Cast : Ranbir Kapoor, Paresh Rawal, Vicky Kaushal, Manisha Koirala, Dia Mirza, Sonam Kapoor, Anushka Sharma, Jim Sarbh
Director : Rajkummar Hirani
Genre : Biopic
Synopsis : Coming from a family of cinematic legends, actor Sanjay Dutt reaches dizzying heights of success, but also battles numerous addictions and other personal demons.
Watch Sanju for Ranbir's Swagger & Soulful Transformation & Not Rajkummar Hirani's Direction!
As the director of the film said in an interview - "Bad choices make for good stories, and Sanjay Dutt is the classic example", one can't help but agree that our favorite Khalnayak's infamy provides the perfect fodder for the silver screen.
Bollywood rarely gets it fully right as far as biopics are concerned. There are those like M.S. Dhoni: The Untold Story(2016) that are powered by a committed lead actor who makes an effortless transformation to not just look the part, but also exude the same vibe as the person on whom it is made. However, very often, these films are episodic in nature, and simply skim through the most significant moment of the lives of these individuals, without telling us anything that we do not already know of. Then there are films like Azhar(2016) that do a blatant job of whitewashing its primary character's shortcomings, making them look more like hagiographies.
And don't get me started on the countless gangster biopics where the criminals are likeable characters who take up a life of crime simply because they were victims of circumstances. Sure, even in Hollywood, the various Martin Scorseses and Brain de Palmas churn out their mobster films, where for a large part, the focus in on swaying the audience with the glamour and the glitz. But it's not just the charm and decadence of the world of crime that you get to witness. You also get to see the dirty parts. The murder and the violence remains central to the plot.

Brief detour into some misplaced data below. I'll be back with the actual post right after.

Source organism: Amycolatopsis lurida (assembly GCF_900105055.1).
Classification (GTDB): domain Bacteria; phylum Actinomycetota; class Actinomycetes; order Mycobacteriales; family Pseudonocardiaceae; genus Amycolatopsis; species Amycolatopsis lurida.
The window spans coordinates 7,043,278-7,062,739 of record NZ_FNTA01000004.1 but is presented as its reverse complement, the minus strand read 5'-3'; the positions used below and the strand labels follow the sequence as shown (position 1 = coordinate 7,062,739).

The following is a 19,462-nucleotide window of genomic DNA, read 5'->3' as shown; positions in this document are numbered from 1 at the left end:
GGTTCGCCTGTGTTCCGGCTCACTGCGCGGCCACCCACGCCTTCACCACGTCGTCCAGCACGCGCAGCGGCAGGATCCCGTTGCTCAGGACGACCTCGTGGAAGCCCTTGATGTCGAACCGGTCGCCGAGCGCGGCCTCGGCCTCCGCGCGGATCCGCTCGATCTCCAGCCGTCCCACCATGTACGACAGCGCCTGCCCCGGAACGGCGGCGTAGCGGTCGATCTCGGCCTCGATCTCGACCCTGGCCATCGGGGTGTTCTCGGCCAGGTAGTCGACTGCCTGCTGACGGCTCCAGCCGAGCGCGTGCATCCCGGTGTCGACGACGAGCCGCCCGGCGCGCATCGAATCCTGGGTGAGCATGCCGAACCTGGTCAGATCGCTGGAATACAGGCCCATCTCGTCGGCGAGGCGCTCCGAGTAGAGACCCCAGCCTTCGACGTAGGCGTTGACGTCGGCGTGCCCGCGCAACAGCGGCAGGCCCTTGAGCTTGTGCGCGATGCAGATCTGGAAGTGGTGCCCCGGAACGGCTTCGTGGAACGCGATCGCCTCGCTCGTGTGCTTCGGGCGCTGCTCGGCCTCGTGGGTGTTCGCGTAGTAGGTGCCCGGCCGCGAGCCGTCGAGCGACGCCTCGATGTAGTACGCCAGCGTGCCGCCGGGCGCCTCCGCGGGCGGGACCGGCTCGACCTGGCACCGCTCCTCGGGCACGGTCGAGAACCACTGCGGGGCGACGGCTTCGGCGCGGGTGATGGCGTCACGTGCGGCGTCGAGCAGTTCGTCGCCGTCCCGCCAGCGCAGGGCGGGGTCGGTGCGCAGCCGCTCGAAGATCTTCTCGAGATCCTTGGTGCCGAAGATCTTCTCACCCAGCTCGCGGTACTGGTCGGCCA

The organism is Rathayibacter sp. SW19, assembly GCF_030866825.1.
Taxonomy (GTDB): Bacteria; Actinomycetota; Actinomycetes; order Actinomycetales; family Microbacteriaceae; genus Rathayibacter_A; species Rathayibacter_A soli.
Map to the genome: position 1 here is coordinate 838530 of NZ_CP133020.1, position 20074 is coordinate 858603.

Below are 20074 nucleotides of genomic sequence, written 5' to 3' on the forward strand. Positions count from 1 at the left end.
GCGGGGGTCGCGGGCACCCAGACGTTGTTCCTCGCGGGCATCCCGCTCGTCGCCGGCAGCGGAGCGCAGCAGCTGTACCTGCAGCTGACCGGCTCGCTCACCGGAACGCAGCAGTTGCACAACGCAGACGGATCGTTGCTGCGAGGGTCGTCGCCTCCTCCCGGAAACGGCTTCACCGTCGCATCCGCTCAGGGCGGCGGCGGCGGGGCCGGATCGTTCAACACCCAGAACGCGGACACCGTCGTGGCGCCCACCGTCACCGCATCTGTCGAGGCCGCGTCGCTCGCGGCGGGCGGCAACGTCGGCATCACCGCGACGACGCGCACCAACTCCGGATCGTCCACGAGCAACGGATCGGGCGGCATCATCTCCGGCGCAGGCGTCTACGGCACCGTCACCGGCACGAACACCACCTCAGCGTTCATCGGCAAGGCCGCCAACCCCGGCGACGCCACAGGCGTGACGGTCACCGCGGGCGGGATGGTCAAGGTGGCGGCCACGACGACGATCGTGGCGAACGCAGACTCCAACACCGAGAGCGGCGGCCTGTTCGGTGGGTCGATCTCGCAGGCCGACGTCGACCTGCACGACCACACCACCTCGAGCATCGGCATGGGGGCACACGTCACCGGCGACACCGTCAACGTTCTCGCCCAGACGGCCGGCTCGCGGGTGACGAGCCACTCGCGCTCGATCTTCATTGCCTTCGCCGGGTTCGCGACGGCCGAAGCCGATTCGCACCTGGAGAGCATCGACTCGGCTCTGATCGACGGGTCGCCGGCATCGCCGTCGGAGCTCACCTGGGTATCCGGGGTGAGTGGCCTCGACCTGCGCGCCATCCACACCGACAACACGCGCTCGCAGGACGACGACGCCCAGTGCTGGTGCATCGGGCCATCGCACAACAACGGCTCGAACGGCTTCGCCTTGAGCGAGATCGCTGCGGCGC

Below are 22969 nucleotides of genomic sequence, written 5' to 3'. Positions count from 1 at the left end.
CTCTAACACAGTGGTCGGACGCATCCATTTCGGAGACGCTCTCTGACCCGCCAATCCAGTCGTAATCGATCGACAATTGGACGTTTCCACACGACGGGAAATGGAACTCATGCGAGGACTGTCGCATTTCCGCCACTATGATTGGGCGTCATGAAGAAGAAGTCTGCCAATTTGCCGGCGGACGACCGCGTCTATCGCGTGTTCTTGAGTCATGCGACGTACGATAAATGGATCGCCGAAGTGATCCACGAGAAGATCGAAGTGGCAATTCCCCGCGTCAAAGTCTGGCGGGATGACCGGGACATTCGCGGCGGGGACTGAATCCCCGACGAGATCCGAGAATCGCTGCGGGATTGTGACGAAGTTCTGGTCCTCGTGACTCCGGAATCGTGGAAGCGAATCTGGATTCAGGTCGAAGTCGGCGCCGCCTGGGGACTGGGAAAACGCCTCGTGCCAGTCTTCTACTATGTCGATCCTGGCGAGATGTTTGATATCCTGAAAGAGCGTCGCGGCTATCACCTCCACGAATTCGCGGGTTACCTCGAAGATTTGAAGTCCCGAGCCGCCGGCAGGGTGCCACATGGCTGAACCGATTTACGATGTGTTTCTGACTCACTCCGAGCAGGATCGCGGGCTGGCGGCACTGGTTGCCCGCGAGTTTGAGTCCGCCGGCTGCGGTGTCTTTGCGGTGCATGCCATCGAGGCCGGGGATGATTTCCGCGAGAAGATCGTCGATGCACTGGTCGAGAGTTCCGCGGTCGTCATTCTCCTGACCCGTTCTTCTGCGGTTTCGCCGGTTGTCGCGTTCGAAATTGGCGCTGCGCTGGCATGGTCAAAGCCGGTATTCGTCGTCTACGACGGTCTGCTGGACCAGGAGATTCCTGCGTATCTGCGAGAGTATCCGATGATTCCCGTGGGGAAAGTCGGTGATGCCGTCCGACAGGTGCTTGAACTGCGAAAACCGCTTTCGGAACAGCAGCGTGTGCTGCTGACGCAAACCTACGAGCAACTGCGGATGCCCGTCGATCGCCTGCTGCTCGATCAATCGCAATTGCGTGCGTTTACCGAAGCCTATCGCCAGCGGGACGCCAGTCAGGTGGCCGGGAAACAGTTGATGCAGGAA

There were several reasons why I was apprehensive about watching Sanju. Chief among them being that the film happens to be directed by someone who has spent a long time with the actor, and has also been credited towards providing an image makeover to the actor who was once thought to be finished in Bollywood. It's obvious that doubts shall arise if whether the director will be biased in favor of Sanju, and the film may just end up like just another brazen falsified yarn like Azhar. Then again, the question arises, that if not Rajkummar Hirani, then which other director could have such a fascinating insight into the actor's personal life? Another worry was that will Hirani, a director who is celebrated as a modern-day Hrishikesh Mukherjee be able to do justice to such a dark subject matter, or will Sanju in the process of trying to strike a balance between authenticity and yet bearing the Hirani stamp of good, wholesome entertainment packed with some social message, simply be too much and end up like an overindulgent mess? And above all, will Ranbir Kapoor's thoroughly visible transformation remain just that, a transformation. Or will we see the actor rise above mimicry and actually live upto the legend of 'Deadly Dutt'?
The answer is that Sanju hits the right notes at almost every level. The biggest takeaway from the film is that the director chooses not to give a clean chit to his long time colleague, and offers no justification for the actor's missteps. Case in point a terrific scene where a completely stoned Dutt does something unpardonable to his fiancee played by Sonam Kapoor. While the scene may have appeared funny at the helm of any other director, Hirani treats the scene with remarkable maturity, and makes the audience understand the gravity of his protagonist's actions. It's rare that Bollywood biopics are this blunt, especially when the concerned individual is alive and still very much in the public glare.